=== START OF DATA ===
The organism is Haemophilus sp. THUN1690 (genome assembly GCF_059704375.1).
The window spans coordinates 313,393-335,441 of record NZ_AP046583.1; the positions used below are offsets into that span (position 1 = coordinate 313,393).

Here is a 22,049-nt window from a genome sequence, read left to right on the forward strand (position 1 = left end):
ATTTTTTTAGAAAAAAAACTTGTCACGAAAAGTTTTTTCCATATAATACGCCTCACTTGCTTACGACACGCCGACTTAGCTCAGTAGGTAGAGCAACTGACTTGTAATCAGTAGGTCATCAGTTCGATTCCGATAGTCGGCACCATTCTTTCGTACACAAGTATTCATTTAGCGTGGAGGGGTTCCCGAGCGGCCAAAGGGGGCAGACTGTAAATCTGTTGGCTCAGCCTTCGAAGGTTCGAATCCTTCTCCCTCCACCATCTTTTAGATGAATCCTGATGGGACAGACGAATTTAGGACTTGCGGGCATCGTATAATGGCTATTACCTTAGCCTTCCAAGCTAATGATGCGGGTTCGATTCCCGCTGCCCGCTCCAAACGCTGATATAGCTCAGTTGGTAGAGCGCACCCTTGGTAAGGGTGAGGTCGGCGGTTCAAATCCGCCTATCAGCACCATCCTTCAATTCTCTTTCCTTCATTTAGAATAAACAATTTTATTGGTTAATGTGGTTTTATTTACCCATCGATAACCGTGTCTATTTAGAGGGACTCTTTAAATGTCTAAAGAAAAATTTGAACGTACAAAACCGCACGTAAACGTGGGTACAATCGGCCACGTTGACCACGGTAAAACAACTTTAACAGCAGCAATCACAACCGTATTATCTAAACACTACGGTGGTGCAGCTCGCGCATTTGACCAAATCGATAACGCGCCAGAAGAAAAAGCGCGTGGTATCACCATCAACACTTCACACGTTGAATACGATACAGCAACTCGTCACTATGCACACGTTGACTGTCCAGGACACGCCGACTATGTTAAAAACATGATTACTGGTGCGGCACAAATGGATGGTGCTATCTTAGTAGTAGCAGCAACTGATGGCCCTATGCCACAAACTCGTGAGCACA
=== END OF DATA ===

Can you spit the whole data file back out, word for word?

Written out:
The organism is Haemophilus sp. THUN1690 (genome assembly GCF_059704375.1).
The window spans coordinates 313,393-335,441 of record NZ_AP046583.1; the positions used below are offsets into that span (position 1 = coordinate 313,393).

Here is a 22,049-nt window from a genome sequence, read left to right on the forward strand (position 1 = left end):
ATTTTTTTAGAAAAAAAACTTGTCACGAAAAGTTTTTTCCATATAATACGCCTCACTTGCTTACGACACGCCGACTTAGCTCAGTAGGTAGAGCAACTGACTTGTAATCAGTAGGTCATCAGTTCGATTCCGATAGTCGGCACCATTCTTTCGTACACAAGTATTCATTTAGCGTGGAGGGGTTCCCGAGCGGCCAAAGGGGGCAGACTGTAAATCTGTTGGCTCAGCCTTCGAAGGTTCGAATCCTTCTCCCTCCACCATCTTTTAGATGAATCCTGATGGGACAGACGAATTTAGGACTTGCGGGCATCGTATAATGGCTATTACCTTAGCCTTCCAAGCTAATGATGCGGGTTCGATTCCCGCTGCCCGCTCCAAACGCTGATATAGCTCAGTTGGTAGAGCGCACCCTTGGTAAGGGTGAGGTCGGCGGTTCAAATCCGCCTATCAGCACCATCCTTCAATTCTCTTTCCTTCATTTAGAATAAACAATTTTATTGGTTAATGTGGTTTTATTTACCCATCGATAACCGTGTCTATTTAGAGGGACTCTTTAAATGTCTAAAGAAAAATTTGAACGTACAAAACCGCACGTAAACGTGGGTACAATCGGCCACGTTGACCACGGTAAAACAACTTTAACAGCAGCAATCACAACCGTATTATCTAAACACTACGGTGGTGCAGCTCGCGCATTTGACCAAATCGATAACGCGCCAGAAGAAAAAGCGCGTGGTATCACCATCAACACTTCACACGTTGAATACGATACAGCAACTCGTCACTATGCACACGTTGACTGTCCAGGACACGCCGACTATGTTAAAAACATGATTACTGGTGCGGCACAAATGGATGGTGCTATCTTAGTAGTAGCAGCAACTGATGGCCCTATGCCACAAACTCGTGAGCACA